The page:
The second part is the top layer skin, which is made from a flexible matrix composite. This must be designed such that the deformation from aerodynamic loading is very minimal, whilst keeping the actuation force as small as possible. This is achieved by altering the carbon fibre orientation within the skin. Wind tunnel and static tests are used to gather data on whether the skin can be actuated with less force.
Intensive agriculture and water quality: The Komati River, Swaziland
Deborah Smith: Geography and Environmental Management
This research investigates the impacts of commercial scale sugarcane plantations on the water quality of the Komati River, Swaziland. The growth of irrigated sugarcane in a monoculture can cause a reduction in soil quality, increasing the need to apply fertilisers which can pollute nearby water sources. Remote sensing was used to establish a sampling frame, to map and quantify intensities of land use along the river, and to identify safe access points.
A sampling point upstream of the Maguga Dam, where agricultural practices were low or non-existent, established a water quality control. Water samples were collected downstream of the dam where the land use of farming either side of the river became more intensive, the last sample being taken at Mananga Bridge before the river enters South Africa. Water was tested for the macronutrients of nitrate, phosphate, and potassium, which are the main fertilisers applied on the sugarcane plantations. Levels of nutrients in the water were measured using a Palintest photometer. Statistical analysis showed phosphate and nitrate levels increased in a downstream direction along with land intensity. Potassium levels indicated no clear trend. A research extension indicated that the use of reed beds could be used to reduce high nitrate levels in the water, reducing pollution levels.
The potential impact of Brexit on hotel investment in the UK
Estelle Murer: Architecture and the Built Environment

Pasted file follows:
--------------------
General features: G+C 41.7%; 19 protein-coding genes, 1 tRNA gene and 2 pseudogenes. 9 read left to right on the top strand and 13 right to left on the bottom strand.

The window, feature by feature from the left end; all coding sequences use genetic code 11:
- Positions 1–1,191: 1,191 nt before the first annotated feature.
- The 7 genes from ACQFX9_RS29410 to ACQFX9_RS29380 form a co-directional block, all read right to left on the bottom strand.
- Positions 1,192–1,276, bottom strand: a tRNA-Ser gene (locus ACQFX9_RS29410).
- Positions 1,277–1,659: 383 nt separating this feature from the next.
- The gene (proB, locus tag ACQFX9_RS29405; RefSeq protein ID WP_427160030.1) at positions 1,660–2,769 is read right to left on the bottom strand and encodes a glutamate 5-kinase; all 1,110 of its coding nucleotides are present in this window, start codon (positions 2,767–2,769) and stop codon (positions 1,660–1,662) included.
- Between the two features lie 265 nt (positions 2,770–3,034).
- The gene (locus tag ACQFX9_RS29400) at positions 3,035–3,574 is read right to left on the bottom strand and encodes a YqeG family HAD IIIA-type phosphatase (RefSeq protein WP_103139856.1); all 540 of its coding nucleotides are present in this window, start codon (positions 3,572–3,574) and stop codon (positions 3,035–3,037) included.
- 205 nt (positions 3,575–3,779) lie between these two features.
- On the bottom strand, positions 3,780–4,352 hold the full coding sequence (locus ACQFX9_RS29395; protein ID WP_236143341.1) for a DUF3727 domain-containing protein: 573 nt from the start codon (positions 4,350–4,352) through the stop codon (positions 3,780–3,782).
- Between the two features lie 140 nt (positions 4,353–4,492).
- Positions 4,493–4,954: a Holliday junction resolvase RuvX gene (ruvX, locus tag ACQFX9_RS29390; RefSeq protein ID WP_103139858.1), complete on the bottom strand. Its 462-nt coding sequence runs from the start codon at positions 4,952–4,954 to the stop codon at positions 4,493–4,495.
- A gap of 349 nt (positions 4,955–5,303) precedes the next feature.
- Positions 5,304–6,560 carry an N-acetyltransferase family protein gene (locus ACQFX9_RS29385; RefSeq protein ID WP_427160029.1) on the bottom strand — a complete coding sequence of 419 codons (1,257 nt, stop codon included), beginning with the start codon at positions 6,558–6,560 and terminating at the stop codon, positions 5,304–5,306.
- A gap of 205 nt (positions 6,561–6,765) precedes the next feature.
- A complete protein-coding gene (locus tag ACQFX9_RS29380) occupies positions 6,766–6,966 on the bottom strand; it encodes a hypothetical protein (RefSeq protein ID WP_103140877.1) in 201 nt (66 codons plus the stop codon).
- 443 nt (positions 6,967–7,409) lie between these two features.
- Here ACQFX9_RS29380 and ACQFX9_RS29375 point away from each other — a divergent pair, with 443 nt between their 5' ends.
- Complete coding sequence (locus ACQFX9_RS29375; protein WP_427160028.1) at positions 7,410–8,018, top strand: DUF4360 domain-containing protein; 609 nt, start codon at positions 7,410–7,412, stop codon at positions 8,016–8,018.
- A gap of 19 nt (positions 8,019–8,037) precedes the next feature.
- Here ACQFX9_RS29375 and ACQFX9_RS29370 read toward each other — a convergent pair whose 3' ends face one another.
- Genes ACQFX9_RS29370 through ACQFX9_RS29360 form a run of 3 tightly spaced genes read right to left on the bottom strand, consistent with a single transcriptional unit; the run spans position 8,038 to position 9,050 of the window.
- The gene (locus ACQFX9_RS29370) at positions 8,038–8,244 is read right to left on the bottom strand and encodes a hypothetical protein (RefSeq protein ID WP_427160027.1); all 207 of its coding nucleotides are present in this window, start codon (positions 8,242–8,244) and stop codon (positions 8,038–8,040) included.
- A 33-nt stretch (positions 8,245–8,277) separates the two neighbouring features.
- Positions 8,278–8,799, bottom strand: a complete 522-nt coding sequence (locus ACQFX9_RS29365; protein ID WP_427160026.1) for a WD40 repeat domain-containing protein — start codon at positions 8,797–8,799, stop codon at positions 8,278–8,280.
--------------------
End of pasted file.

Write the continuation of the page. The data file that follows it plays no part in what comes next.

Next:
In 2015, UK hotel investment was booming and surpassed pre-financial crisis levels. However, when Prime Minister David Cameron announced the EU referendum in February 2016, investment paused and only a few hotel transactions were completed before 23 June. The vote result emerged and a few months later the weak pound had helped increase overseas visitor numbers to the UK, along with increased British ‘staycations’ due to their reduced purchasing power abroad. As a result, hotel bookings experienced steady growth, but investors remained reluctant to invest. The hotel investment market stagnated for a time and finally gained some momentum in the fourth quartile of 2016.
The uncertainty caused by Brexit is still impacting UK hotel investment volumes. Some investors are looking for opportunities elsewhere in Europe, while others are continuing to invest, hoping for a positive outcome for the industry post-Brexit. New players have also entered the market, looking for opportunistic deals.
The aim of this research is to identify what type of properties are set to benefit from the impact Brexit has on hotel trading performance, based on their location, operating structure, tenure, size, source market and star rating. While there is much speculation in the industry about the impact of Brexit, there has been little academic analysis.
Furthermore, property-related firms have produced some research but it often reflects the opinion/vision of a single type of stakeholder and can be biased by the strategic need to paint a positive picture of the industry. This research aims to provide industry stakeholders with an impartial 360 vision of the UK hotel market in the context of Brexit, which should help them to plan for and deliver a positive future.